Last week, Dr. Jan Plane, Director of the Maryland Center for Women in Computing and the Associate Director of ACES, took 36 students to the annual Grace Hopper Celebration of Women in Computing in Phoenix, Arizona.
“When we are at the conference, so much of it is preaching to the choir because you’re talking about the importance of increasing the number of [female] faculty,” but it also helps build camaraderie with those in similar situations, Dr. Plane said.
The celebration, produced by the Anita Borg Institute, is the world's largest gathering of female technologists and featured speakers like Maria Klawe, President of Harvey Mudd College, and Arati Prabhakar, Director of the Defense Advanced Research Projects Agency (DARPA).
With 36 female students in attendance, the University of Maryland made the list of the top ten participating schools in the conference. The students came from either graduate or undergraduate programs in computer science and computer engineering. There was also a group from a non-majors course and Dr. Plane hoped to use the conference as a recruiting tool into the department.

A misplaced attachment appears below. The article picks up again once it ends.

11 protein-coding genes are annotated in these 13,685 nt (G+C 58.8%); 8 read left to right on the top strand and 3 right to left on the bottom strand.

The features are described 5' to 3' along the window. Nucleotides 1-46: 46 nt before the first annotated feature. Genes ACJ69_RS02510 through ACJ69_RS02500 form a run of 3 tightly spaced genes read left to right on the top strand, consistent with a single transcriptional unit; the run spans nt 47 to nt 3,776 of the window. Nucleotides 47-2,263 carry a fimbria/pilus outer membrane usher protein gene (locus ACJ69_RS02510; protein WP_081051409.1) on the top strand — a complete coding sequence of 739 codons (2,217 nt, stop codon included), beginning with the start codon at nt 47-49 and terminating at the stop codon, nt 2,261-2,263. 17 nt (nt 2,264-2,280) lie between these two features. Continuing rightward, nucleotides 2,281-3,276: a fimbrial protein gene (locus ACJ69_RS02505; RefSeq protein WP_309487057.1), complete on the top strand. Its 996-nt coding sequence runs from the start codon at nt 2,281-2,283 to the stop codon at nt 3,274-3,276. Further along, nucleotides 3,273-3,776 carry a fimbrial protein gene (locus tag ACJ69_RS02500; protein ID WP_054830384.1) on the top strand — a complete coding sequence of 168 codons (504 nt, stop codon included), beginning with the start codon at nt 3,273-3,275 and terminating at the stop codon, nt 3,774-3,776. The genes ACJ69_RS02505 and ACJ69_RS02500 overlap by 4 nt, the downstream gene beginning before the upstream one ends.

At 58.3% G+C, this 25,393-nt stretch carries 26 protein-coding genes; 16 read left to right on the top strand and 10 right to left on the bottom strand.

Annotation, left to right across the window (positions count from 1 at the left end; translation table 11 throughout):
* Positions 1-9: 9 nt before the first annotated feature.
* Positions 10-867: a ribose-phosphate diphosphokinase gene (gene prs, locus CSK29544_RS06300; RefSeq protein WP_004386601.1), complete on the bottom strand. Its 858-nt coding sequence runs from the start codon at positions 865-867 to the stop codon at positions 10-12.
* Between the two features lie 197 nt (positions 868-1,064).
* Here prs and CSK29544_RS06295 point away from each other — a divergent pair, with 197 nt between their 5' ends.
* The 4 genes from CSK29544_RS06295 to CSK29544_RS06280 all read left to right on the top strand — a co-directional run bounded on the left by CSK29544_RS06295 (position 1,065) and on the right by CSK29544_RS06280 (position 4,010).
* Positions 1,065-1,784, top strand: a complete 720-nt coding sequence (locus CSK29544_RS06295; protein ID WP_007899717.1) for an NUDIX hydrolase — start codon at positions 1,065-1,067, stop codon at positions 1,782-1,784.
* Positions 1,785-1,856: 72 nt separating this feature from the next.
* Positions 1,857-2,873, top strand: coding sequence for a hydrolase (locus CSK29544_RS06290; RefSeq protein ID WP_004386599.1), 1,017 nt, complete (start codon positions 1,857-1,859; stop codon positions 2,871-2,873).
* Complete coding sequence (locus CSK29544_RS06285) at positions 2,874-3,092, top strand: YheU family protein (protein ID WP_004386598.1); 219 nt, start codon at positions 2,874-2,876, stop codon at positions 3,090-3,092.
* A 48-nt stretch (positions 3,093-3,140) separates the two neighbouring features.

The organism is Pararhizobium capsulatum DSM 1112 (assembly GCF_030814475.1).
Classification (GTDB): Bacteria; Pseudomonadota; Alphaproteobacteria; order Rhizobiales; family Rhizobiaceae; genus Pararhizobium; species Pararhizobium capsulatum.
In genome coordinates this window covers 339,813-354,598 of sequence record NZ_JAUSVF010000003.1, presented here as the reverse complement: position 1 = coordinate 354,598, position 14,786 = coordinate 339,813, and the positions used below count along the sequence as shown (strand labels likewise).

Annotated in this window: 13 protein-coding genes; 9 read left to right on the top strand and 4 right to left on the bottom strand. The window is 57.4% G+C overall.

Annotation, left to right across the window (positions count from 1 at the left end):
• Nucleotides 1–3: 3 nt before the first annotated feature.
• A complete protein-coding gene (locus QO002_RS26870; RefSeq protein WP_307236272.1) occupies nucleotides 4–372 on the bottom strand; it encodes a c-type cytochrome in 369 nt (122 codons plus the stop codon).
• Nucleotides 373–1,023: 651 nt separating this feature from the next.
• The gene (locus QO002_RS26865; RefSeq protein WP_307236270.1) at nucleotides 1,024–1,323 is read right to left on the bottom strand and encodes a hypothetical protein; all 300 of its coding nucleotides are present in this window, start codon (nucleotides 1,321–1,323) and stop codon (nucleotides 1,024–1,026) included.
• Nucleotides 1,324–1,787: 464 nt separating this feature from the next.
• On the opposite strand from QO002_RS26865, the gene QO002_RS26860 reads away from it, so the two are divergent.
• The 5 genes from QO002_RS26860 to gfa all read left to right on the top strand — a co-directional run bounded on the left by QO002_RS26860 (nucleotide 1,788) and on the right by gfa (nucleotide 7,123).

All the students had full funding to the conference from a variety of sources, like funding from internships, Building Recruiting and Inclusion for Diversity (BRAID) funding, Grace Hopper sponsorships and Anita Borg Institute Sponsorships.
“Taking them to this conference is a way to make them aware of this larger picture before they go out into the real world,” Dr. Plane said. She expressed the importance of seeing the community at large and how they should be an active part in it.
The conference has the added bonus of a large career fair where some students had job interviews and currently have standing job offers.
The Grace Hopper Celebration came into the national spotlight last week because of comments from Satya Nadella, CEO of Microsoft, while speaking at the conference.